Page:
The New York Times editor Bill Keller justified their decision to alert Al Qaeda and other terror networks that we are tracking their financial transactions by saying that the story was "in the public interest".
There are a few other things which I would like to remind the Times are also in the public interest.
We are currently fighting an enemy who wants to kill us.
They don't approach this goal with the same style of warfare that was used in World War II and most of the other wars which preceded this one. Instead of relying on airplanes, tanks, and infantry brigades, they hide among the civilian population, using the same women and children who they intend to murder as a shield and as camouflage. Their goal is that we never recognize who they are or what their intentions are until they hijack an airliner, bomb a building, or use some other method to murder hundreds of innocent civilians. Our military might is nearly useless against this kind of threat. There is no advancing column of troops to attack, and our high-tech Air Force is useless against an enemy that we can't find.
To fight this enemy, we first need to identify and locate them.
Thus, intelligence is the most critical element in the War on Terror. And there are only a few ways to obtain that intelligence. When we capture a terrorist, we can squeeze him for information which will be useful in thwarting the plans of his companions. We can trace and intercept terrorist communications. Or we can track the flow of their money, a necessary ingredient to turn their murderous intentions into action.
Intelligence -- finding out where the enemy is and what they plan to do -- is a necessary part of any war. George Washington said that the “necessity of procuring good intelligence is apparent and need not be further urged…. upon Secrecy, Success depends in Most Enterprises ... and for want of it, they are generally defeated.” Conventional wars often turned on an intelligence breakthrough rather than a military victory. In World War II, we broke the Japanese code and used the resulting information to give us the edge in ending the war. Today, intelligence is even more important because of the asymmetrical nature of the conflict -- terrorists rely on being undetected because they can not fight a war on a level playing field.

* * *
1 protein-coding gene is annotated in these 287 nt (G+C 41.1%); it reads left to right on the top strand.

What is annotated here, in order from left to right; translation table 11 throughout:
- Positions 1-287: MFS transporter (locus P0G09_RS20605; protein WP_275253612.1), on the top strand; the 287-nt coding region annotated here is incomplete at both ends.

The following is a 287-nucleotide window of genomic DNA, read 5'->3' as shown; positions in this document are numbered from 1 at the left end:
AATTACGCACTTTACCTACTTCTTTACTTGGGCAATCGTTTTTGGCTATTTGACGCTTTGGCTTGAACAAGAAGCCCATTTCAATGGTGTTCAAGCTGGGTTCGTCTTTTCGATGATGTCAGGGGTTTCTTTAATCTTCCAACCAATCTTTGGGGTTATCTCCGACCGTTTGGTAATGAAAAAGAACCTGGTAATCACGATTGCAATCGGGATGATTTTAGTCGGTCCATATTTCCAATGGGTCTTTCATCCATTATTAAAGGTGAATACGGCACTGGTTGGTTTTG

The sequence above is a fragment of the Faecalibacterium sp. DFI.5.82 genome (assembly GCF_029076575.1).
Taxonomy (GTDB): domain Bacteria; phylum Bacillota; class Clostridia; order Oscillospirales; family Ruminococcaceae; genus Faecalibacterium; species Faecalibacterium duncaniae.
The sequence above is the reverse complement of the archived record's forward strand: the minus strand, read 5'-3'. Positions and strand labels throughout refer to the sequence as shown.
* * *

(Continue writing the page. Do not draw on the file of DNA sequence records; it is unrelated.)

The goal of intelligence in the War on Terror is to give us an advantage by gathering information about our enemy which we can exploit to prevent them from committing their acts of mass murder. This information must be used in such as way that it does not reveal our methods of gathering the information, or alert the enemy to what we know. Without secrecy, intelligence gathering is useless. Just a few weeks ago, an Iraqi informant revealed the location of twenty safe houses used by Zarqawi, the murderous leader of Al Qaeda in Iraq. If the identity of the informant had been announced before he could provide this crucial information, he would not have lived long enough to help us achieve a major victory in the War on Terror. Once we had the list of safe houses, if we had started randomly raiding them one at a time, we would have alerted Zarqawi that his network of safe houses had been compromised, and he would not have been meeting in one of them on that fine Thursday morning when two F-16s cut his meeting short. Instead, we waited until the right moment to raid all twenty safe houses and take out Zarqawi in one highly coordinated swoop.
The New York Times is highly committed to exposing government activities which it deems to be "in the public interest". Bill Keller, the editor of the Times complains about the lack of checks and balances, but what are the checks and balances on Bill Keller? Why should this one man who is not accountable to the voters be allowed to make decisions which will cost American lives?
If you want to talk about legality and the public interest, someone in the US Government is illegally leaking classified information to the media which is compromising the security of our nation and endangering lives by undermining our ability to collect the intelligence needed to prevent another terror attack. It is in all of our interest to know who it is. The New York Times knows. But they would rather tip off Al Qaeda to the fact that we are tracking their money transfers.
The New York Times is willing to give a tactical advantage to the enemy during wartime because they have unilaterally declared it to be "in the public interest" but they are not about to expose a public official who has violated both the law and his position of responsibility and betrayed his country by leaking classified information to the media for political gain. It seems to me that their commitment to "the public interest" is not as deep as they would like us to believe.